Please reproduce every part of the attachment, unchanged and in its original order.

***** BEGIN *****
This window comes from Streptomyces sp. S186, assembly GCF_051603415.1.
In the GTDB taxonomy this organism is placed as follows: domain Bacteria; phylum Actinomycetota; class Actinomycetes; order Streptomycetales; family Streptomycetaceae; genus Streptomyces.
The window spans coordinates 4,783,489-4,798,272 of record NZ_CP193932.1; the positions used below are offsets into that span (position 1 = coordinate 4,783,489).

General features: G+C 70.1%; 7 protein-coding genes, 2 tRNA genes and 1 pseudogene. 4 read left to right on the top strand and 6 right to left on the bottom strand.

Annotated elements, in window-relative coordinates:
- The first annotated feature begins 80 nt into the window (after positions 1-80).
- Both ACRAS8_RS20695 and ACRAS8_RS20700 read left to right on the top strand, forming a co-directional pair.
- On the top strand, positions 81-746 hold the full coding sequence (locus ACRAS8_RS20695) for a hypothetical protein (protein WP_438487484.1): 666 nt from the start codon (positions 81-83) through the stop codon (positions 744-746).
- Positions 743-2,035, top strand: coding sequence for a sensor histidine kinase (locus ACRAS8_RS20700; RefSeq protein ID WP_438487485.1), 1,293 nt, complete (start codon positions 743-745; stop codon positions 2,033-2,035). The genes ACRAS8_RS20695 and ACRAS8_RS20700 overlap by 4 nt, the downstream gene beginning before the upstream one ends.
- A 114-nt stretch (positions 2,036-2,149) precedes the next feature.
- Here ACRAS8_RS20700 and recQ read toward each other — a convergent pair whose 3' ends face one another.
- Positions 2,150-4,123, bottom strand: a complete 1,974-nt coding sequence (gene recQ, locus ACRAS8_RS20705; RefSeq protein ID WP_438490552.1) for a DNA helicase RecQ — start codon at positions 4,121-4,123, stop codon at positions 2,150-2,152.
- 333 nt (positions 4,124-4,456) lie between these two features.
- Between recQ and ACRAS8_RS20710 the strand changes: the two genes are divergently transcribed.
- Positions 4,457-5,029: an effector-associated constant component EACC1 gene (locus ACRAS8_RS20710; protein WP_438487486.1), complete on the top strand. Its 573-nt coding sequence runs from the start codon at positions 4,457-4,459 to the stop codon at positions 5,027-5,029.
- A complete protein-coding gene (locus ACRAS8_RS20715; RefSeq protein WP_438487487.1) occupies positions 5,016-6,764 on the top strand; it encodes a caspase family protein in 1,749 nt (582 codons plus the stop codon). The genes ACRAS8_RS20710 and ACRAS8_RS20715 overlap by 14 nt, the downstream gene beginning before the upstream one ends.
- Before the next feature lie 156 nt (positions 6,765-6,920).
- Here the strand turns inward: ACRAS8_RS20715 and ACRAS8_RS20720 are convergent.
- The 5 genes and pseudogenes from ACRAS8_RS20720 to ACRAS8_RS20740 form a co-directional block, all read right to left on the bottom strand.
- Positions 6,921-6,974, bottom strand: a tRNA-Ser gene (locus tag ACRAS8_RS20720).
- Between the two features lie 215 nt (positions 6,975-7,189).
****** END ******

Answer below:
This window comes from Streptomyces sp. S186, assembly GCF_051603415.1.
In the GTDB taxonomy this organism is placed as follows: domain Bacteria; phylum Actinomycetota; class Actinomycetes; order Streptomycetales; family Streptomycetaceae; genus Streptomyces.
The window spans coordinates 4,783,489-4,798,272 of record NZ_CP193932.1; the positions used below are offsets into that span (position 1 = coordinate 4,783,489).

General features: G+C 70.1%; 7 protein-coding genes, 2 tRNA genes and 1 pseudogene. 4 read left to right on the top strand and 6 right to left on the bottom strand.

Annotated elements, in window-relative coordinates:
- The first annotated feature begins 80 nt into the window (after positions 1-80).
- Both ACRAS8_RS20695 and ACRAS8_RS20700 read left to right on the top strand, forming a co-directional pair.
- On the top strand, positions 81-746 hold the full coding sequence (locus ACRAS8_RS20695) for a hypothetical protein (protein WP_438487484.1): 666 nt from the start codon (positions 81-83) through the stop codon (positions 744-746).
- Positions 743-2,035, top strand: coding sequence for a sensor histidine kinase (locus ACRAS8_RS20700; RefSeq protein ID WP_438487485.1), 1,293 nt, complete (start codon positions 743-745; stop codon positions 2,033-2,035). The genes ACRAS8_RS20695 and ACRAS8_RS20700 overlap by 4 nt, the downstream gene beginning before the upstream one ends.
- A 114-nt stretch (positions 2,036-2,149) precedes the next feature.
- Here ACRAS8_RS20700 and recQ read toward each other — a convergent pair whose 3' ends face one another.
- Positions 2,150-4,123, bottom strand: a complete 1,974-nt coding sequence (gene recQ, locus ACRAS8_RS20705; RefSeq protein ID WP_438490552.1) for a DNA helicase RecQ — start codon at positions 4,121-4,123, stop codon at positions 2,150-2,152.
- 333 nt (positions 4,124-4,456) lie between these two features.
- Between recQ and ACRAS8_RS20710 the strand changes: the two genes are divergently transcribed.
- Positions 4,457-5,029: an effector-associated constant component EACC1 gene (locus ACRAS8_RS20710; protein WP_438487486.1), complete on the top strand. Its 573-nt coding sequence runs from the start codon at positions 4,457-4,459 to the stop codon at positions 5,027-5,029.
- A complete protein-coding gene (locus ACRAS8_RS20715; RefSeq protein WP_438487487.1) occupies positions 5,016-6,764 on the top strand; it encodes a caspase family protein in 1,749 nt (582 codons plus the stop codon). The genes ACRAS8_RS20710 and ACRAS8_RS20715 overlap by 14 nt, the downstream gene beginning before the upstream one ends.
- Before the next feature lie 156 nt (positions 6,765-6,920).
- Here the strand turns inward: ACRAS8_RS20715 and ACRAS8_RS20720 are convergent.
- The 5 genes and pseudogenes from ACRAS8_RS20720 to ACRAS8_RS20740 form a co-directional block, all read right to left on the bottom strand.
- Positions 6,921-6,974, bottom strand: a tRNA-Ser gene (locus tag ACRAS8_RS20720).
- Between the two features lie 215 nt (positions 6,975-7,189).